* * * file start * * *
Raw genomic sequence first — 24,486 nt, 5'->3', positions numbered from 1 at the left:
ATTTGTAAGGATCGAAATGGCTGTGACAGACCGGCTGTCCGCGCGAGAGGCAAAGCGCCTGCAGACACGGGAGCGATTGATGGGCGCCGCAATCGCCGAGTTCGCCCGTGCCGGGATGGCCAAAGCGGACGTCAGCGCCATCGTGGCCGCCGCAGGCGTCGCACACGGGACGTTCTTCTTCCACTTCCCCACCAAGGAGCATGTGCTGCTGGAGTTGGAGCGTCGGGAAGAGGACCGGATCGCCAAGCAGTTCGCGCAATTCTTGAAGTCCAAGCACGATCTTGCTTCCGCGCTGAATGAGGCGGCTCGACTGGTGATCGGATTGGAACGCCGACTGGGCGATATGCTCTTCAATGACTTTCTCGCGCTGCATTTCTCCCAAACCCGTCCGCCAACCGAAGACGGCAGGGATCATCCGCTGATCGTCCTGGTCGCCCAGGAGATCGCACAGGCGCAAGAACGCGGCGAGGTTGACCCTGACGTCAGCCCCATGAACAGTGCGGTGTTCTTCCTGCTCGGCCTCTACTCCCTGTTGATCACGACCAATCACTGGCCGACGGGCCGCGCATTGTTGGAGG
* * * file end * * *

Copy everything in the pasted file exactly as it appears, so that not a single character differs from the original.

Raw genomic sequence first — 24,486 nt, 5'->3', positions numbered from 1 at the left:
ATTTGTAAGGATCGAAATGGCTGTGACAGACCGGCTGTCCGCGCGAGAGGCAAAGCGCCTGCAGACACGGGAGCGATTGATGGGCGCCGCAATCGCCGAGTTCGCCCGTGCCGGGATGGCCAAAGCGGACGTCAGCGCCATCGTGGCCGCCGCAGGCGTCGCACACGGGACGTTCTTCTTCCACTTCCCCACCAAGGAGCATGTGCTGCTGGAGTTGGAGCGTCGGGAAGAGGACCGGATCGCCAAGCAGTTCGCGCAATTCTTGAAGTCCAAGCACGATCTTGCTTCCGCGCTGAATGAGGCGGCTCGACTGGTGATCGGATTGGAACGCCGACTGGGCGATATGCTCTTCAATGACTTTCTCGCGCTGCATTTCTCCCAAACCCGTCCGCCAACCGAAGACGGCAGGGATCATCCGCTGATCGTCCTGGTCGCCCAGGAGATCGCACAGGCGCAAGAACGCGGCGAGGTTGACCCTGACGTCAGCCCCATGAACAGTGCGGTGTTCTTCCTGCTCGGCCTCTACTCCCTGTTGATCACGACCAATCACTGGCCGACGGGCCGCGCATTGTTGGAGG